Table 7.2.1        Summary of acute toxicity

Route

Method
Guideline

Species
Strain
Sex
no/group

dose levels
duration of exposure

Value
LD50 or LC50

Remarks

Reference

Oral

Sodium Pyrithion:

40% Aqueous solution of sodium pyrithione

OECD 401: Acute Oral Toxicity
Directive 92/69/EEC, B.1.
Directive 93/21/EEC

GLP (self certification

by the laboratory)

Rat

Sprague-Dawley CD,

5 males and 5 females in the 2000 mg/kg dose group
5 females each in the 800 and 1265 mg/kg groups

800, 1265 and 2000 mg active ingredient/kg b.w

14 days post exposure

period

LD50females: 1208 (965 - 1512) mg active ingredient/kg b.w.

Mortality was noted during the day of dosing and up to 2 days after dosing.
Signs of systemic toxicity were noted in all dosed groups. Surviving animals recovered 3 to 8 days after dosing.
Surviving animals gained weight during the study.
Necropsy of the decedents revealed haemorrhagic or abnormally red lungs, dark liver or patchy pallor of the liver, dark kidneys and haemorrhage of the gastric mucosa, slight haemorrhage of the small intestine also noted in one female. Necropsy of the animals killed at study termination showed no macroscopically visible findings except for one female treated with 1265 mg.

Key Study

 

7.2.1.001

 

ESPTF 6011-001

 

Allen DJ (1996)

(unpublished).

 

Oral,

Sodium Omadine®:

40% aqueous solution of sodium pyrithione

 

US EPA Series 81-1: Acute Oral Toxicity
GLP self certification by laboratory

Rat

Wistar albino

5 males and 5 females per dose

 

1000; 1100; 1200; 1500; 1900; 2000; and 2500 mg 40% Sodium Omadine/kg of bw

Females: 1100 mg/kg b.w

Males: 2000 mg/kg b.w.

Combined Males & Females: 1,500 mg/kg b.w. (1300 – 1700 mg/kg)

Mortality was noted during the day of dosing and up to 7 days after dosing.
Signs of systemic toxicity were noted in all dosed groups. Surviving animals recovered 3 to 8 days after dosing.
Surviving animals gained weight during the study except one male dosed at 2000 mg/kg.
Necropsy of the decedents revealed aemorrhagic or abnormally red lungs, dark liver or patchy pallor of the liver, dark kidneys and hemorrhage of the gastric mucosa.
 Necropsy of the animals sacraficed at study termination showed similar findings but to a lesser degree with the majority of surviving animals showing no macroscopically visible findings.

 

7.2.1.002

 

ESPTF 6011-002

 

Cerven DR (1987)

(unpublished)

Dermal

Natrium Pyrion:

sodium pyrithione solid

>92.5%

OECD 402: Acute dermal Toxicity
Directive 92/69/EEC, B.3.
Directive 93/21/EEC

GLP (self certification

by the laboratory)

Rat

Sprague-Dawley CD

5 per sex

2000 mg a.i./kg bw

(limit test).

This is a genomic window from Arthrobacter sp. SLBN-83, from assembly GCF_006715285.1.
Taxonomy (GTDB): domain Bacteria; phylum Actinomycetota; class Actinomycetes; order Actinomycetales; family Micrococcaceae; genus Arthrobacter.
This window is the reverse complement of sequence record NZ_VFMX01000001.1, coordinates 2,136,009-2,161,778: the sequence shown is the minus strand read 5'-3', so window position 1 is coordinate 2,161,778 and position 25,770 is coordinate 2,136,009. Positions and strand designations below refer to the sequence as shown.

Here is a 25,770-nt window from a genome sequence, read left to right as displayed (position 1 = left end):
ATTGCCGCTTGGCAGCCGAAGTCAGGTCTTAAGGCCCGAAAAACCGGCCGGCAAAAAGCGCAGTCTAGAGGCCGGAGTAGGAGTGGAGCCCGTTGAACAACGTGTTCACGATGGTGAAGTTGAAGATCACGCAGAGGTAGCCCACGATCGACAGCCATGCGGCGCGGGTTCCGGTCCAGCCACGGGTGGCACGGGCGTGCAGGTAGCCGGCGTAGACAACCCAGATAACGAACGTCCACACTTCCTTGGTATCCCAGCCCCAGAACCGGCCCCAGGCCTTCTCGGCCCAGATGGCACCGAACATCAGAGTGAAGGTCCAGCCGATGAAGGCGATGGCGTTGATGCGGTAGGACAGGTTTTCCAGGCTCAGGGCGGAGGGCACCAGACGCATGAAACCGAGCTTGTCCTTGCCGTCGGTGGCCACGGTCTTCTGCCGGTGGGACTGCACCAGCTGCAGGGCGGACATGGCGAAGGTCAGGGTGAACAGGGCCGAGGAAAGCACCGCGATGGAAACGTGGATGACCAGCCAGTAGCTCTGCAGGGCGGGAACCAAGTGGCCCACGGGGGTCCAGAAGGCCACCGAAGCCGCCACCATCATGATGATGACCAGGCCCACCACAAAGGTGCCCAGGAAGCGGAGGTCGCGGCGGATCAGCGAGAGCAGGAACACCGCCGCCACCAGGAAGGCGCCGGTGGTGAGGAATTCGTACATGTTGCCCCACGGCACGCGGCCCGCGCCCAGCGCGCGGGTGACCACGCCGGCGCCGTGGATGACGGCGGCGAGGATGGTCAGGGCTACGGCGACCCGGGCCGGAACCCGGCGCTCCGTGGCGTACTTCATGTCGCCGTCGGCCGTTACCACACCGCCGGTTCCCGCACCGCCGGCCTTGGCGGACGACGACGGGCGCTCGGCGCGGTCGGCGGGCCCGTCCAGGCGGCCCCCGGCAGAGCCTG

14 days post

exposure period

LD50>2000 mg/kg bw

No other than local toxic effects of the test substance (eschar formation) were noted during the study. All animals gained weight in both weeks after administration. No abnormalities at necropsy and no mortality were detected.

7.2.3.001

 

ESPTF 6012-001

 

Bernat E (2001)

(unpublished)

Dermal

Sodium Omadine® 40% aqueous solution

US EPA FIFRA Series 81-2: Acute dermal Toxicity
GLP (self certification

by the laboratory)

New Zealand albino rabbits

5 per sex

1500, 1650, 1800, & 2000 mg/kg

combined male and female dermal LD50is 1800 mg 40% Sodium Omadine/kg b.w.

Clinical signs of emaciation , few feces, ptosis, unkempt appearance, diarrhea, alopecia, ataxia, bloated abdomen, soiling of the anogenital area, pupilary dilation, wetness and yellow staining of the fore limbs, yellow nasal discharge, and alopecia.

Key Study

 

7.2.3.002

 

ESPTF 6012-002

 

Cerven DR (1987)

 

(unpublished)

Inhalation

(whole body)

40% (nominal) solution of sodium Omadine (active ingredient).

Environmental Protection Agency Pesticide Assessment Guidelines, Subdivision F, Series 81-3 Hazard Evaluation: Human and Domestic Animals, Section 81-3, which is comparable to OECD 102 and EC B.2.

GLP (self certification

by the laboratory)

Rat

Sprage-dawley

5 per sex

Nominal concentrations:

6.6, 8.1, 18.6, 23.7, and 25.9 mg/L

Analytical concentrations:

0.14, 0.58, 0.79, 0.95, and 1.4 mg/L   6.6, 8.1, 18.6, 23.7, and 25.9 mg/L        6.6, 8.1, 18.6, 23.7, and 25.9 mg/L

A combined LC50value (males + females) of 1.08 mg/L (95% confidence limits = 0.71 – 1.66 mg/L)

Mortality was seen at all of the exposure levels, with most of the deaths occurring on the first day post dose. Toxicologically significant pharmacotoxic signs, such as labored breathing, were noted at all exposure levels. Due to high mortality at the higher dose levels, body weight effects could only be assessed at the two lowest doses. Weight gain was depressed at both doses during the two-week post-exposure period. Pulmonary congestion was the most common macroscopic observation at necropsy. No gross pulmonary abnormalities were seen in animals that survived the observation period. 

Key Study

7.2.2.001

 

ESPTF6013-001

 

Drummond JG (1987)

(unpublished)

The information contained within this robust summary document comes from studies which are in the ownership of Arch Chemicals Inc. and which are protected in several regions globally. This information may not be used for any purpose other than in support of the Chemical safety Report submitted by Arch Chemicals Inc. under RegulationEC 1907/2006.

Justification for classification or non-classification